Is the CV a good way to measure property value?
I don’t think the Capital Value of a property is a very good way to measure a property’s value. I would describe a CV as a very rough guideline. Firstly let’s look at what a CV is.
Formerly called Government Valuations (GVs), council rating values (RVs) are compiled by statute, under the Rating Valuations Act 1998, mainly as a uniform basis for levying local and regional council rates. They are impartial and independently assessed, usually every 3 years, as at the same date for every property in a Local Council.
A council rating value (RV) comprises three main components:
The assessment of the probable price that would have been paid for the property if it had sold at the date of the last general revaluation. Capital Value does not include chattels, stocks, crops, machinery, goodwill or plantation trees. It’s made up of two components, Land Value and Value of Improvements.
The probable price that would have been paid for the land alone as at the date of valuation. The land value includes any development work which may have been carried out such as; draining, excavation, filling, retaining walls, reclamation, grading, levelling, clearing of vegetation, fertility build-up, or protection from erosion or flooding.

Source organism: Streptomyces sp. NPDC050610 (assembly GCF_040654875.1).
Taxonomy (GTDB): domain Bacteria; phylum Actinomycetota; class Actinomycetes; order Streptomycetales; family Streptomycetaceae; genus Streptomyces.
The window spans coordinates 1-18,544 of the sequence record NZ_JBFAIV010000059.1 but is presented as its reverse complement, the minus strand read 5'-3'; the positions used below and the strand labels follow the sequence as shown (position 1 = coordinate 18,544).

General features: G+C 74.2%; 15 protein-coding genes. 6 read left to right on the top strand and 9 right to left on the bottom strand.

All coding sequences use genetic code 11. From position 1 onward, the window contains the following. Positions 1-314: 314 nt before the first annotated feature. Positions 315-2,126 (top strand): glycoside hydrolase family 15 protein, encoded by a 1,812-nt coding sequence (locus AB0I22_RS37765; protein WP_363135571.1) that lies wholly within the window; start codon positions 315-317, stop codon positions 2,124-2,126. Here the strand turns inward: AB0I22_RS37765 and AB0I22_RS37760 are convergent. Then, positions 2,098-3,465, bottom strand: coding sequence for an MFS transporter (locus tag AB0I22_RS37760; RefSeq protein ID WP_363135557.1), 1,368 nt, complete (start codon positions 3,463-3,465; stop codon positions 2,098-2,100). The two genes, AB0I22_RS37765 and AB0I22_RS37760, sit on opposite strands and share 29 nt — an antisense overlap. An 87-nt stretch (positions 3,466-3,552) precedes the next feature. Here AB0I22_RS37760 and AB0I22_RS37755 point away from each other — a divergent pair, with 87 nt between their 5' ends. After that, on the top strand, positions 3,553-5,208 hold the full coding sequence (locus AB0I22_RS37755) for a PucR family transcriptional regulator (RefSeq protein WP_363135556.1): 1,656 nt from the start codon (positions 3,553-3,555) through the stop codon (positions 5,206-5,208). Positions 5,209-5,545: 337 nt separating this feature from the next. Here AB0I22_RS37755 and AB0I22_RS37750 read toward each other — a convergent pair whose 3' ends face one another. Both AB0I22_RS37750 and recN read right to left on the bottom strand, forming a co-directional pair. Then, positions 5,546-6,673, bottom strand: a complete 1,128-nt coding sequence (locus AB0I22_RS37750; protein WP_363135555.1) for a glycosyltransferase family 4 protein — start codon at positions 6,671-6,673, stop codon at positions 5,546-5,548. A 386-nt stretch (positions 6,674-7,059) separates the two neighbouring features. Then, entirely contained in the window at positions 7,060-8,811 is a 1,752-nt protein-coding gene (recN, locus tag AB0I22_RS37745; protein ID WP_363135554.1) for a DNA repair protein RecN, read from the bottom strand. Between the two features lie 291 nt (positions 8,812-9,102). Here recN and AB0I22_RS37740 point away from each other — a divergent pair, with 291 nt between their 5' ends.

Value of Improvements
This is the difference between the capital and land values. It reflects the additional value given to the land by any buildings, other structures or cropping trees and vines present on the property, and any landscaping that adds value to the land.
Why should a CV be used only as a guide?
- They are done every 3 years and markets can change quite dramatically during this time. For example given how strong the Auckland property market has been in the last year or two the CVs can be vastly different from what properties sell for.
- CVs are often done from the office using the analysis of data rather than physically visiting the property and looking inside. There could be two properties in the same street that from the outside appear the same and have similar CVs but one has had a significant renovation inside which would change the value.
- The true value of a property is based on supply and demand and what a willing buying is prepared to pay a willing seller.
- Banks rarely use a CV and instead want a registered valuation.